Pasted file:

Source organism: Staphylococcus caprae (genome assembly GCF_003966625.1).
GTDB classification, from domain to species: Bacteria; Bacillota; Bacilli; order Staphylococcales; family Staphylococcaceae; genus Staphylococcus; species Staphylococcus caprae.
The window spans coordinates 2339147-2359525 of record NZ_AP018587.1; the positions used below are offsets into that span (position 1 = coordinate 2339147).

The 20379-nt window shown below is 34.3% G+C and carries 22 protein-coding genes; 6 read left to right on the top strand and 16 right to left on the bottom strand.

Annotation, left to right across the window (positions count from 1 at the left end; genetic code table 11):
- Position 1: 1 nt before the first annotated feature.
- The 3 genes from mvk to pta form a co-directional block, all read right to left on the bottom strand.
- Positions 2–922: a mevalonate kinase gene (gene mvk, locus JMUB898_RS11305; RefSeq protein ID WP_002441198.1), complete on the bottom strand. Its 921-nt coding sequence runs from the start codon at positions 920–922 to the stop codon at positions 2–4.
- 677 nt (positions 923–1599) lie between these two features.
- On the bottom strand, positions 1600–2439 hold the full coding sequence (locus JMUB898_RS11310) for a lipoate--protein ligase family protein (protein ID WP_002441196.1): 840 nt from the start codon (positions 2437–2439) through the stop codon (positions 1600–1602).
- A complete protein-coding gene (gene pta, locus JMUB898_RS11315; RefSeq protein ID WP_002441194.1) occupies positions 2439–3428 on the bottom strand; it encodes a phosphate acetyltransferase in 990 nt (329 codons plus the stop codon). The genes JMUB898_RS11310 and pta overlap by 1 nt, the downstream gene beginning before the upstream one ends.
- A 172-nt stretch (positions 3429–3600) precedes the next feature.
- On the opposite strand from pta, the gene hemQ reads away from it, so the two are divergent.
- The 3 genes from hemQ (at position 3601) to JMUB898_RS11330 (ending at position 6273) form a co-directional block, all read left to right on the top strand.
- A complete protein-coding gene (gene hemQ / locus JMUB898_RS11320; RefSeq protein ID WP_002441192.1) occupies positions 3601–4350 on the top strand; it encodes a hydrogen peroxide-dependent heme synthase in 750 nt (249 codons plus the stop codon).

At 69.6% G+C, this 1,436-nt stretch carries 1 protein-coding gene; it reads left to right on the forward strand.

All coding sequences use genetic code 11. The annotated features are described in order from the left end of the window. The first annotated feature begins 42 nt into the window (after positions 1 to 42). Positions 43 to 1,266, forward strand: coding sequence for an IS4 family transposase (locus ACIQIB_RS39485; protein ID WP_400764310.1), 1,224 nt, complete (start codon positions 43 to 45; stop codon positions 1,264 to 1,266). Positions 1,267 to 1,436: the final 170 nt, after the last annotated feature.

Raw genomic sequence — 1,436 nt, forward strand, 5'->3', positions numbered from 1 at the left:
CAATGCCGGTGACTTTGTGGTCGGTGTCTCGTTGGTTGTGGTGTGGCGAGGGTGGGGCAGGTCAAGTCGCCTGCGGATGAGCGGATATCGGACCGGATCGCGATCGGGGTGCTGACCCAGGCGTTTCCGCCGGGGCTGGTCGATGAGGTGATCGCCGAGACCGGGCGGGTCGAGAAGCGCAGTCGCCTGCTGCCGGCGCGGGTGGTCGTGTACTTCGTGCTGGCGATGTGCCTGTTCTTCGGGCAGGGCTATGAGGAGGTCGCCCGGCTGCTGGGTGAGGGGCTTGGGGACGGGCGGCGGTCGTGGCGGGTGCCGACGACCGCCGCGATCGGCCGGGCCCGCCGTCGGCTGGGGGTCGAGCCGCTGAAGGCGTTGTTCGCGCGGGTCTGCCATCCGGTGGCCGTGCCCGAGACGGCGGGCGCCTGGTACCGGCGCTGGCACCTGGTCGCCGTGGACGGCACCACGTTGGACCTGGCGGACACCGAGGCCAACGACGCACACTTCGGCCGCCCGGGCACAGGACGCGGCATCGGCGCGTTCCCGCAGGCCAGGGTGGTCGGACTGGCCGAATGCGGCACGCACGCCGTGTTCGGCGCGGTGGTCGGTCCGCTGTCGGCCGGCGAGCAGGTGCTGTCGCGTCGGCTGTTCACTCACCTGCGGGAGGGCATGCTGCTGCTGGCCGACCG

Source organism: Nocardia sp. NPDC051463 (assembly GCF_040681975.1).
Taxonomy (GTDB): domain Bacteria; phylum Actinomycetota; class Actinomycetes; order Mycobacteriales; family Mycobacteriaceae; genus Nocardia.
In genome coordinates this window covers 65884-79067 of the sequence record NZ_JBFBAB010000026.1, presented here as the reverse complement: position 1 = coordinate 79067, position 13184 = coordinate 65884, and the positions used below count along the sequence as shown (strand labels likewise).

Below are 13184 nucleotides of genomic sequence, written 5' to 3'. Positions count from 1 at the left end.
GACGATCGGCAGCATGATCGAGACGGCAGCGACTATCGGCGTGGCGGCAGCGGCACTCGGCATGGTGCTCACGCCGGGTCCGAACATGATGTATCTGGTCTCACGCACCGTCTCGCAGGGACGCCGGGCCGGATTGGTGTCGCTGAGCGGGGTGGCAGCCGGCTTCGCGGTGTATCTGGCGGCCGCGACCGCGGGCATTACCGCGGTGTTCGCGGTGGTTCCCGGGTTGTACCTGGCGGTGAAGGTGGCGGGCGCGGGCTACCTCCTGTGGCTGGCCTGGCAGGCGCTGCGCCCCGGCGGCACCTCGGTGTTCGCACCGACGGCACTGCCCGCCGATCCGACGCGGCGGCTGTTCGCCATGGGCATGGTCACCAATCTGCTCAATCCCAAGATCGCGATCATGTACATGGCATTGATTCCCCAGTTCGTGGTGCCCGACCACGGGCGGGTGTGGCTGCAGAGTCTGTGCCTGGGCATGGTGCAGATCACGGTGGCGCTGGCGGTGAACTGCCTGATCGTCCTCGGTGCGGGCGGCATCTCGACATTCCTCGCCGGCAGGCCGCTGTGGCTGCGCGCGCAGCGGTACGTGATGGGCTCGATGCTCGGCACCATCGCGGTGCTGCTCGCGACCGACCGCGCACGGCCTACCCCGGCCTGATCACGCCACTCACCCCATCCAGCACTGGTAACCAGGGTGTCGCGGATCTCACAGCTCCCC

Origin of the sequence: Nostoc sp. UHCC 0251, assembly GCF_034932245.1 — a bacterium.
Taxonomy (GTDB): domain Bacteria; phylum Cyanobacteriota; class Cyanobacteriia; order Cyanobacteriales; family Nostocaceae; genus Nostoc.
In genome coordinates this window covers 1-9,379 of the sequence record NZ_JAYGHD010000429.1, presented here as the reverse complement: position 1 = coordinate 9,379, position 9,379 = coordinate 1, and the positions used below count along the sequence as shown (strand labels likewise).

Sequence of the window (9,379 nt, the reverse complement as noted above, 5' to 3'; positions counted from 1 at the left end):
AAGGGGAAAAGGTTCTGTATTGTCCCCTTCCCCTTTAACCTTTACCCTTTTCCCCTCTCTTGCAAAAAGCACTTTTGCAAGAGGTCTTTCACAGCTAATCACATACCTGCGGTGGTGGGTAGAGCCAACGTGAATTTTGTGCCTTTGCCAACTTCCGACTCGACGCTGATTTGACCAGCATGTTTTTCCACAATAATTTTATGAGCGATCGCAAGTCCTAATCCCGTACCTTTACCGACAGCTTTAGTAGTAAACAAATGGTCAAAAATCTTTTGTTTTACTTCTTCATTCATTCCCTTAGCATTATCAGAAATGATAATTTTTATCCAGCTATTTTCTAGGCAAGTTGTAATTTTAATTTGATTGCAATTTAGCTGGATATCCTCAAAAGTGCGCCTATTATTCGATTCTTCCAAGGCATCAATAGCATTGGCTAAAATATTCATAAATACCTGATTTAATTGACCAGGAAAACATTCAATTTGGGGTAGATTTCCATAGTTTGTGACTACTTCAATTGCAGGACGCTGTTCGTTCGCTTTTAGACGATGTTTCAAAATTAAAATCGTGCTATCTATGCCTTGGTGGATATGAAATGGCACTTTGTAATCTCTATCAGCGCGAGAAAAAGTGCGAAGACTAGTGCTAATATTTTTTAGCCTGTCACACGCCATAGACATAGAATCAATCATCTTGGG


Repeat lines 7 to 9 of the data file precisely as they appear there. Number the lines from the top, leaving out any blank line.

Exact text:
- The 3 genes from mvk to pta form a co-directional block, all read right to left on the bottom strand.
- Positions 2–922: a mevalonate kinase gene (gene mvk, locus JMUB898_RS11305; RefSeq protein ID WP_002441198.1), complete on the bottom strand. Its 921-nt coding sequence runs from the start codon at positions 920–922 to the stop codon at positions 2–4.
- 677 nt (positions 923–1599) lie between these two features.